Jose Vargas talks about immigration
Pulitzer-prize winning journalist Jose Antonio Vargas spoke Wednesday night about the importance of broadening their definition of Americans to include immigrants and the need for immigration reform.
The event, sponsored by USC Spectrum and Undergraduate Student Governmentâs Program Board, had the support of Asian Pacific American Student Assembly, Queer & Ally Student Assembly and the Speakers Committee.
Vargas, who won a Pulitzer Prize for his teamâs coverage of the Virginia Tech shootings, is especially known for âcoming outâ as an undocumented immigrant in an article he wrote for the New York Times Magazine. Since then, he founded DefineAmerican, a campaign that discusses Americaâs immigration system.
âImmigration is more complicated than legal versus illegal,â Vargas said. âItâs not black and white. Itâs living in limbo and living in a gray area, making difficult, sometimes impossible, choices.â
Vargas, who used the event to tell his story as an undocumented American and a gay man, encouraged students to speak out for reform in America because there is currently no line for immigrants to become legal citizens.
âEvery 30 seconds, a Latino in America turns 18 years old and becomes an eligible voter â every 30 seconds. In 21st-century American politics, diversity is destiny,â Vargas said of the future of minorities and immigrants in America, which he compared to the civil rights movement of the 1960s.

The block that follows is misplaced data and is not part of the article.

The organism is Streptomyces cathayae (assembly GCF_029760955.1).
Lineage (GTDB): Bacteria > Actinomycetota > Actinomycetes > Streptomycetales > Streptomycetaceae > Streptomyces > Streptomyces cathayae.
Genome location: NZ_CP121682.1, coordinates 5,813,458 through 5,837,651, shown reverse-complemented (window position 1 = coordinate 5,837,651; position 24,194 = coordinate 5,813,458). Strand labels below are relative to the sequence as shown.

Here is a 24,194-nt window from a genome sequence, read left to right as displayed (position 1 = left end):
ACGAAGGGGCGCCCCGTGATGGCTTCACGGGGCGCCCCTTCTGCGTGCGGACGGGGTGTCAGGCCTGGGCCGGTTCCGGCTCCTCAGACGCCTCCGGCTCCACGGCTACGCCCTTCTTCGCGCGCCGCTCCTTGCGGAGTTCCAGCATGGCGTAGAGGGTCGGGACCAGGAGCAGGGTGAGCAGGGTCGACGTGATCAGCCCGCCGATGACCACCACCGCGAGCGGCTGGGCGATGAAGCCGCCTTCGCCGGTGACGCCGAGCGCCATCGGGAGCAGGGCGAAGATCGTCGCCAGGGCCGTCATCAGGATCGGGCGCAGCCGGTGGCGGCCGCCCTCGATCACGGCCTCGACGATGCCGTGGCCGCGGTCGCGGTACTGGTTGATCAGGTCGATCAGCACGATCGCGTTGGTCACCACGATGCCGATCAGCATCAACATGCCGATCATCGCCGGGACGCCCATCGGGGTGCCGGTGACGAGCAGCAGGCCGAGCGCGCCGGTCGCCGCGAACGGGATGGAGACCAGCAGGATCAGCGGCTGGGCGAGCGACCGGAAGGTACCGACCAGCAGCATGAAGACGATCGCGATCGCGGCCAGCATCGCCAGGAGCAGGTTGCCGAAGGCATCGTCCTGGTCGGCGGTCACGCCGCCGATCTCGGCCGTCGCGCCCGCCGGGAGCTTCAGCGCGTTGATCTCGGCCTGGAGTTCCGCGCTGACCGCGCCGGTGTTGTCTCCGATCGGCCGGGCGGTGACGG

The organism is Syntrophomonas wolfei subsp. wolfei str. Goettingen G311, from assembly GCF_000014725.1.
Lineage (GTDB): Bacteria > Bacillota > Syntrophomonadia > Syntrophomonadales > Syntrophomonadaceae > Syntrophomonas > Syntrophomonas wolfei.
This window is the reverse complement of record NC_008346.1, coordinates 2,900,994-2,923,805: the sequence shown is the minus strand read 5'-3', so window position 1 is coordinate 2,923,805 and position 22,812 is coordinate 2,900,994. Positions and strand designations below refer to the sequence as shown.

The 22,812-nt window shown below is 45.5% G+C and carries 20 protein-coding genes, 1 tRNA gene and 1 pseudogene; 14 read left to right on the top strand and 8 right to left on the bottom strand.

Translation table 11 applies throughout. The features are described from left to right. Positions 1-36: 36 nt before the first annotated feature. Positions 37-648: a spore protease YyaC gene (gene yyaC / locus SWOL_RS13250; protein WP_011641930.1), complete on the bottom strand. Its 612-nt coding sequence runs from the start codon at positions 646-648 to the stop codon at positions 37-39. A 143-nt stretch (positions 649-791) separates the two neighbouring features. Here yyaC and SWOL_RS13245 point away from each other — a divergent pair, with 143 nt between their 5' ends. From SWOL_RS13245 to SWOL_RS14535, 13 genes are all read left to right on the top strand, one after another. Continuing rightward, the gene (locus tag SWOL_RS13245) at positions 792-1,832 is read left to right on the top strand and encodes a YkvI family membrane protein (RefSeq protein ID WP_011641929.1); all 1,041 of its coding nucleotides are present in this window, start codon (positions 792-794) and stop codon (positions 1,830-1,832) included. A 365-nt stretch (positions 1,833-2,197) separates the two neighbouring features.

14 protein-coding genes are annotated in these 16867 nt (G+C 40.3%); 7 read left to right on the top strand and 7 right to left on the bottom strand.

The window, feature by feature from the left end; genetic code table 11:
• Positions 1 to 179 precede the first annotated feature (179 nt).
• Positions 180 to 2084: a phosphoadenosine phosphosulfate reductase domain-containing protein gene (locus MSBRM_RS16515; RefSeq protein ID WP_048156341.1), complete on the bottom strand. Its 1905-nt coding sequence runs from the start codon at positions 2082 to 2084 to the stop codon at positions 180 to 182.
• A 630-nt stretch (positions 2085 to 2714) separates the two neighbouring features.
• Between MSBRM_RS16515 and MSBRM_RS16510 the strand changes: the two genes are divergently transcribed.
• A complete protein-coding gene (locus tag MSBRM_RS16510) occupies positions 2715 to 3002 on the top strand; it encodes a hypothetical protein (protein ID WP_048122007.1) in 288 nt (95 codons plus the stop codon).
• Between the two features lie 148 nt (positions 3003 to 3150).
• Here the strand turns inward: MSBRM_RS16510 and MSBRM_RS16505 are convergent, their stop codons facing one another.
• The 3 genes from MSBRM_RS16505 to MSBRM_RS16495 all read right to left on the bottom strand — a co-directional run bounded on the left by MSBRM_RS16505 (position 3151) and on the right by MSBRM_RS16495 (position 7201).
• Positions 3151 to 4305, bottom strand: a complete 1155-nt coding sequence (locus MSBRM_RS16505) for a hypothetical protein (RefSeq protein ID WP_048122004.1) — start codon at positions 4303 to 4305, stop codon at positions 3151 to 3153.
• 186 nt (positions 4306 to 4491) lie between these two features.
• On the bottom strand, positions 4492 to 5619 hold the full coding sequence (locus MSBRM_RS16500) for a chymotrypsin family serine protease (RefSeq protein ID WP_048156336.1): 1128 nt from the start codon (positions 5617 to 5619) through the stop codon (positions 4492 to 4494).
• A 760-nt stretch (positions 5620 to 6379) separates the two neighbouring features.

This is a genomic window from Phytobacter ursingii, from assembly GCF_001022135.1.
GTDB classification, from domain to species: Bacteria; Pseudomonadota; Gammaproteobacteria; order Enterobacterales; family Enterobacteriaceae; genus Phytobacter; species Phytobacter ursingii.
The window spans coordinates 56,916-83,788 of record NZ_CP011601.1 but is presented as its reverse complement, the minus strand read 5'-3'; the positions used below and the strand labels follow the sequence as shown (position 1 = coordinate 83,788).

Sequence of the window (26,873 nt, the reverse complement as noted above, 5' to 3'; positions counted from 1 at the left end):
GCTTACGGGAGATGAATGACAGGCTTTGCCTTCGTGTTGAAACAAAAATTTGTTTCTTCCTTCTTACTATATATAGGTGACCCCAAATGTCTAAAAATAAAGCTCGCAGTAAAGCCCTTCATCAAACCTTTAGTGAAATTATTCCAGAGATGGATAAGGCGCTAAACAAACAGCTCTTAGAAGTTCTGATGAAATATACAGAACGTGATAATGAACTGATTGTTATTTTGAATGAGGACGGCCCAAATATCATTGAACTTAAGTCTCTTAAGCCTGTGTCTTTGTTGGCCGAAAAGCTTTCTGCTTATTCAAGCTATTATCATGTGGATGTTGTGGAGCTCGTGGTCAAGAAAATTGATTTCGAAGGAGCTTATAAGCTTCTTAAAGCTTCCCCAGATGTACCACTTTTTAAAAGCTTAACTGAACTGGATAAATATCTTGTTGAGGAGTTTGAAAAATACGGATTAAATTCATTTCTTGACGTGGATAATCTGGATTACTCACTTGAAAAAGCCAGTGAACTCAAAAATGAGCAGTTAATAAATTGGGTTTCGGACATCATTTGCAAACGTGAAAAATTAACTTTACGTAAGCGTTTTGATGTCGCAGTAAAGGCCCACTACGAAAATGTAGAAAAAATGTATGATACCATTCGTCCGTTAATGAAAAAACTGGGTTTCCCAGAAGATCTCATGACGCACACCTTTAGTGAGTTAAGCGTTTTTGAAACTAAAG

Vargas said students can take a small step toward progressively is changing their terminology.
âTo me, âillegalâ is such a slur,â Vargas said, âI already believed that, and then I went to the South, … where they have this crazy fear of something they canât even tell you what itâs about.â
Director of USC Spectrum Dane Martens thought it was important to bring Vargas because of the relevance of immigration today.
âImmigration is something thatâs on the top of everyoneâs list nationally speaking and I think very much locally as well,â Martens said. âI think itâs going to speak to a lot of issues weâre trying to deal with in this country right now.â
Executive Director of Program Board Juan Espinoza agreed with Martens.
âItâs a pivotal time with immigration policy,â Espinoza said. âItâs something that Obamaâs announced that heâs definitely put at the front of issues to deal with.â
Some students like Kevin Tsukii, a freshman majoring in print and digital journalism, found Vargasâ speech both educational and inspiring.
âI went in to it with this idea that, first, I didnât know he was Filipino, I didnât know he was gay, I didnât know a lot of things about him,â Tsukii said. âI just knew that he came out as undocumented. Iâm really glad I came and Iâm really glad heâs here.â
Yvette Chua, a freshman majoring in international relations, praised Vargas for giving a voice to an underrepresented community.
âI thought it was really inspiring for an undocumented person to come out like that,â Chua said. âI think heâs just a public figure that the undocumented community needs because he gives the undocumented community a voice.â